"Vedo tanta gente alla stazione."

Translation:I see so many people at the station.

June 27, 2013



when should you use tanta and when molta?

July 28, 2013


I think of it as a hierarchy:

molto: many

tanto: so many

troppo: too many

Even when "tanto" seems to just mean "many", it still has a connotation of being more substantial than just many. There are probably many circumstances in which either could be used. I also think of "tanto" as a "dramatic" many. It really gives a nice edge to the concept of "a lot" - the difference between, "there are a lot of people here" and "Gosh, there are a lot of people here".

October 18, 2016


Your hierarchy is great!

May 21, 2018


«tanto» = "so many," while «molto» = just "many"

March 18, 2015


Why "so many" and not just "many"?

November 26, 2013


There's a very subjective difference between the phrases 'many' and 'so many' in Italian. That said, molto is generally translated as 'many' and tanto is generally translated as 'so many.' Hope this helps!

January 16, 2014


Anyone else think "I see lots of people at the station" should be ok. If not, can anyone explain why?

June 27, 2013


The difference is very subtle... «molta gente» means "lots of people" while «tanta gente» means "so many people," where the latter one sounds more like an emphasis perhaps of exasperation.

May 8, 2015


It should be accepted report it. See here:


October 3, 2014


Should be accepted. I wrote "I see a lot of people at the station" and it was accepted. "lots of people" should be fine.

March 3, 2015


It's acceptable, but not actually grammatically correct.

May 8, 2015


I am curious why here 'tanta gente' is used and not 'tante persone'. What is the difference?

September 13, 2015


No difference in meaning; the only difference is in the words and the number («gente» = singular, while «persone» = plural).

September 13, 2015


Shouldnt the ending be 'in stazione', rather than 'alla stazione'?

November 26, 2018


When should you use "gente" and when "popolo?"

November 29, 2015


When "stazione" is used, do Italians understand it to mean anything in particular? In American English, we'd usually specify "bus/train/subway station"

October 18, 2016


Si, come la statione americana a Chattanooga! "There's gonna be A certain party at the station. Satin and lace, I used to call "funny face". She's gonna cry Until I tell her that I'll never roam. So Chattanooga choo choo Won't you choo-choo me home?" https://www.youtube.com/watch?v=-XQybKMXL-k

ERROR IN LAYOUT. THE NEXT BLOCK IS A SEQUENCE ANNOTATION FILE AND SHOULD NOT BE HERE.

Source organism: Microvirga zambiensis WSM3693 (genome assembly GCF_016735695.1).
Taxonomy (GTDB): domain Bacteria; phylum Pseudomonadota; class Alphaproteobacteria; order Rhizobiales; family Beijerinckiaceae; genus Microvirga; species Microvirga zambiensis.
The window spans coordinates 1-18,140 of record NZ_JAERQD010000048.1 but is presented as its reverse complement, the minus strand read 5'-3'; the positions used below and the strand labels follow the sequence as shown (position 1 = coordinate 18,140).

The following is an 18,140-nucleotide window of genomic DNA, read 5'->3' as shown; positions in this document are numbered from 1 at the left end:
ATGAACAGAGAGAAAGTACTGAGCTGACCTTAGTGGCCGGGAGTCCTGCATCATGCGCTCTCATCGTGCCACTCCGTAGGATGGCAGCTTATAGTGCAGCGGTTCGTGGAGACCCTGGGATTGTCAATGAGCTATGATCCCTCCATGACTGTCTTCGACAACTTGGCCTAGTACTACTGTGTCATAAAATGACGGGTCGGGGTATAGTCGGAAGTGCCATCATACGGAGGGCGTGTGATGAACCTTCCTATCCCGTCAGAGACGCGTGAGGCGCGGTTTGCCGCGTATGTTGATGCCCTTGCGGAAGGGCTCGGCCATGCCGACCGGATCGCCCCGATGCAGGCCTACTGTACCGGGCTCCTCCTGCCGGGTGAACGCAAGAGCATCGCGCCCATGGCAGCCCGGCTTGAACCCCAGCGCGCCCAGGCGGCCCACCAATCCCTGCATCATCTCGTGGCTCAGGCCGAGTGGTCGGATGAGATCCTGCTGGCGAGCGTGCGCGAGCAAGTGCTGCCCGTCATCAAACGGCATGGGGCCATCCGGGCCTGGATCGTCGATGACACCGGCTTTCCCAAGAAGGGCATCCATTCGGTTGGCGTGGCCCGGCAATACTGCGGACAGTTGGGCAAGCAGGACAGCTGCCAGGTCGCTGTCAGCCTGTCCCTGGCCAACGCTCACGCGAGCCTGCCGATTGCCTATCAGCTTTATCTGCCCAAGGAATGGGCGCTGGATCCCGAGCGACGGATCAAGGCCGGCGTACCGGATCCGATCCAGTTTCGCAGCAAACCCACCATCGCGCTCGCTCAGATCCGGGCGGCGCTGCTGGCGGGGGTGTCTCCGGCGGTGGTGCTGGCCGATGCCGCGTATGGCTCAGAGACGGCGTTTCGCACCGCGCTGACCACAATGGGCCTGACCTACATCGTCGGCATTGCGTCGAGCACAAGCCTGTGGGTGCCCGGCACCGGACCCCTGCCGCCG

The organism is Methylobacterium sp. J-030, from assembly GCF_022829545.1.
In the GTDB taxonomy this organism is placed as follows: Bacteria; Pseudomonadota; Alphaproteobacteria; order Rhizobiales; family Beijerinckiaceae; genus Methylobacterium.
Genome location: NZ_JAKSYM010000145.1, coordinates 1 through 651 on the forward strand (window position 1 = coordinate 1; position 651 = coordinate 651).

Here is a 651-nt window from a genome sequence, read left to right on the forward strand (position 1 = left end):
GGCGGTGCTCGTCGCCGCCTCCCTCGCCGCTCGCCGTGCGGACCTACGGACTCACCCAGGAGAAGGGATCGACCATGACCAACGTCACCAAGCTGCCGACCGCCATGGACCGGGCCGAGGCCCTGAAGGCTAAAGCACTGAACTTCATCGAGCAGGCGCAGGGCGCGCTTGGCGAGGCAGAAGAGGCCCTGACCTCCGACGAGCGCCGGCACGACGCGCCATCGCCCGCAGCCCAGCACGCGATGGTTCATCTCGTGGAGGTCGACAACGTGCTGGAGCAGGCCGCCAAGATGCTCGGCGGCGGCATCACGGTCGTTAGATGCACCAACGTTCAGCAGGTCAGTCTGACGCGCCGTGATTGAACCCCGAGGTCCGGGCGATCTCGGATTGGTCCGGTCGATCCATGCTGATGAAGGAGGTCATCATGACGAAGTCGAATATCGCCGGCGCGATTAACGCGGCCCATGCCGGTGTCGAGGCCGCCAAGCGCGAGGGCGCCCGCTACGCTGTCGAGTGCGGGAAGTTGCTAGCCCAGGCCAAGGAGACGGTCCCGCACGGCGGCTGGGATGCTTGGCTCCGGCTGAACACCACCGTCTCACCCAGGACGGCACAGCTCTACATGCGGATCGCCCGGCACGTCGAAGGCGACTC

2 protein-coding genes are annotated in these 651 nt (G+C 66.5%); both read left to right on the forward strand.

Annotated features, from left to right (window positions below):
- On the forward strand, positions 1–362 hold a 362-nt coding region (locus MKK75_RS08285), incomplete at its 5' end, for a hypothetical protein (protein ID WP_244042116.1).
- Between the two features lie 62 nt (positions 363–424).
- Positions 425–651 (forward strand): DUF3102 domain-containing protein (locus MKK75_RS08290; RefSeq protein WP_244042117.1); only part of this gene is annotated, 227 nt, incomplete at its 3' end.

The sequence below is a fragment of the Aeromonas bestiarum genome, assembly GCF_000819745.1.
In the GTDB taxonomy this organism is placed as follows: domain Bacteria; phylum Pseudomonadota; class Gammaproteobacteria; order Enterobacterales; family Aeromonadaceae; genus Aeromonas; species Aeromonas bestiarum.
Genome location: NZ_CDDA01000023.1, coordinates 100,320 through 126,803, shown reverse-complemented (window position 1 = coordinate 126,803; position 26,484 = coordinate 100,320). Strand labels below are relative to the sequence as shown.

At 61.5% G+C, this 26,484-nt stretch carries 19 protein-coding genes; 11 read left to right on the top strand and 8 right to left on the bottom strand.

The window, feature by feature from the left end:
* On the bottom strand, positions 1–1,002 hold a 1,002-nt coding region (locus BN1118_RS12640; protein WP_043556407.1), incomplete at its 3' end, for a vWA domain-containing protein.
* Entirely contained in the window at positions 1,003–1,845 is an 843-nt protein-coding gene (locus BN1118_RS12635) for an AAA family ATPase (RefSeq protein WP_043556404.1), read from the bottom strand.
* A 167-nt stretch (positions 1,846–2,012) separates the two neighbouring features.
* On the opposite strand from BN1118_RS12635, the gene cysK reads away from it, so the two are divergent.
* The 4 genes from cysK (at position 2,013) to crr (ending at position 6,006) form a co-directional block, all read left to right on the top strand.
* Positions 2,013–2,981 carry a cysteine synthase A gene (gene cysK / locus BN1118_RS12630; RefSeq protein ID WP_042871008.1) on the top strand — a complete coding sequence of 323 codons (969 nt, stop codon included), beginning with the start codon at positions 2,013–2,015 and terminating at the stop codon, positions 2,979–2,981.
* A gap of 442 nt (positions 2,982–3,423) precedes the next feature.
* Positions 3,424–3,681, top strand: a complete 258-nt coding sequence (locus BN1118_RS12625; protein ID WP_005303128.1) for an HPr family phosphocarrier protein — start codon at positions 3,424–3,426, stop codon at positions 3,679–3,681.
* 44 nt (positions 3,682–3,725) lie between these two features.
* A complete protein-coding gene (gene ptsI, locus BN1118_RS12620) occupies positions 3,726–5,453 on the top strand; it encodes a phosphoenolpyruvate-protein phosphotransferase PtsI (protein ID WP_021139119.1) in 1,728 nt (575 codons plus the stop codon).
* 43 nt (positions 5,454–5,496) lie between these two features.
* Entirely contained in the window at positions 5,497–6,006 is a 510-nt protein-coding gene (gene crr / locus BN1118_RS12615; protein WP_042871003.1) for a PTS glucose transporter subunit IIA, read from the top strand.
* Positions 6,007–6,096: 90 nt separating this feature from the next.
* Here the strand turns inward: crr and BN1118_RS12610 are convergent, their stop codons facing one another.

October 19, 2016


I lived in THE Atchison for 6 years: Judy Garland singing: "On the Atchison, Topeka, and the Santa Fe" https://www.youtube.com/watch?v=AvXvBPw6Uqc

I've ridden on that train. Well, from Topeka to Santa Fe. It comes through Kansas City now.

October 20, 2016


Ah, molto bene! Ma, mi piace anche la versione da Johnny Mercer e le Pied Pipers. É più veloce ("uptempo".) https://www.youtube.com/watch?v=cmBKHSZ1pcU

October 20, 2016


Sempre dicono I italiani, "La stazione ferroviaria" o "la stazione degli autobus"?

[Correct my grammar, please, if necessary.]

October 20, 2016


In Italian, it is not "bus station" but, like in English, "bus stop": «la fermata dell'autobus». Although I cannot speak for native Italian speakers, I would say that they do not always specify as a native Romance language (Portuguese) speaker. In fact, I think that if you just say «stazione», it is understood that that means train station, especially since «fermata» is for buses and, I think, «la metro[politana]» is subway.

October 21, 2016


I think we need a native Italian, not just a speaker, to answer this question. A context query returned the following for "bus station":

stazione degli autobus

fermata dell'autobus


stazione di autobus

stazione dei pullman

stazione dei bus

fermata del bus

fermata degli autobus

stazioni dei bus

October 22, 2016


Also, a "bus stop" in the US is any place where passengers can wait to be picked up by a bus. Many are marked as such by a sign, but not all. A "bus station" is usually a dedicated building with facilities and employees for handling baggage, purchasing tickets, displaying timetables, with a waiting area for passengers.

October 23, 2016


:O Wow, it might be regional then. Idk. Where are the native Italian speakers?

October 22, 2016


Microphone has been off much longer than an hour already

October 27, 2017
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